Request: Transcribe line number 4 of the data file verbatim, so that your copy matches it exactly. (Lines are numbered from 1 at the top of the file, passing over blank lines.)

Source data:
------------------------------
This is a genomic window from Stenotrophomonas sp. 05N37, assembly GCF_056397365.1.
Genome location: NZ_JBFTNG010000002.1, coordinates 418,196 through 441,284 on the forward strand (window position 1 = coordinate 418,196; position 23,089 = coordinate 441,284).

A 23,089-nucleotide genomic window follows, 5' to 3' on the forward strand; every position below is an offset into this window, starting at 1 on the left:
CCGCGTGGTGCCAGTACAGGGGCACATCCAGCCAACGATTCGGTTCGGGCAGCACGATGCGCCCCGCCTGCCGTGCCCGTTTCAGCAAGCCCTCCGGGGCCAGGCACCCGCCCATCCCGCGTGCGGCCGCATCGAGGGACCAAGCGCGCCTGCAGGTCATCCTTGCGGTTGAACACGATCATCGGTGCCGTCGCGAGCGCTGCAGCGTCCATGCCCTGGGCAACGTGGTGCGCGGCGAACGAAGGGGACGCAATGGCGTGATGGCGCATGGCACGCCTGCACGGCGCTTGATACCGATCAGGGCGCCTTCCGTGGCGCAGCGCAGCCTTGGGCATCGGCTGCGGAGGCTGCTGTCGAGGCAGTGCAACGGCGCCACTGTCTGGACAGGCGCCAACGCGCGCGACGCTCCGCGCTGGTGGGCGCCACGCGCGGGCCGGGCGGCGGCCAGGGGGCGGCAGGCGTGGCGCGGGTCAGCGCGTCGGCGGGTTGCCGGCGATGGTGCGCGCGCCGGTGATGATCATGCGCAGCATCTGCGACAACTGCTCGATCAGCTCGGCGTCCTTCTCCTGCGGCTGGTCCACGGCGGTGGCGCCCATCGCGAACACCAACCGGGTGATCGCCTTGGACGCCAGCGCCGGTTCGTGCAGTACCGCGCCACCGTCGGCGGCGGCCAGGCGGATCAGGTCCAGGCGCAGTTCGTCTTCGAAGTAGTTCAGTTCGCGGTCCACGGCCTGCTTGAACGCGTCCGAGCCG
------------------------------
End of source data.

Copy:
CCGCGTGGTGCCAGTACAGGGGCACATCCAGCCAACGATTCGGTTCGGGCAGCACGATGCGCCCCGCCTGCCGTGCCCGTTTCAGCAAGCCCTCCGGGGCCAGGCACCCGCCCATCCCGCGTGCGGCCGCATCGAGGGACCAAGCGCGCCTGCAGGTCATCCTTGCGGTTGAACACGATCATCGGTGCCGTCGCGAGCGCTGCAGCGTCCATGCCCTGGGCAACGTGGTGCGCGGCGAACGAAGGGGACGCAATGGCGTGATGGCGCATGGCACGCCTGCACGGCGCTTGATACCGATCAGGGCGCCTTCCGTGGCGCAGCGCAGCCTTGGGCATCGGCTGCGGAGGCTGCTGTCGAGGCAGTGCAACGGCGCCACTGTCTGGACAGGCGCCAACGCGCGCGACGCTCCGCGCTGGTGGGCGCCACGCGCGGGCCGGGCGGCGGCCAGGGGGCGGCAGGCGTGGCGCGGGTCAGCGCGTCGGCGGGTTGCCGGCGATGGTGCGCGCGCCGGTGATGATCATGCGCAGCATCTGCGACAACTGCTCGATCAGCTCGGCGTCCTTCTCCTGCGGCTGGTCCACGGCGGTGGCGCCCATCGCGAACACCAACCGGGTGATCGCCTTGGACGCCAGCGCCGGTTCGTGCAGTACCGCGCCACCGTCGGCGGCGGCCAGGCGGATCAGGTCCAGGCGCAGTTCGTCTTCGAAGTAGTTCAGTTCGCGGTCCACGGCCTGCTTGAACGCGTCCGAGCCG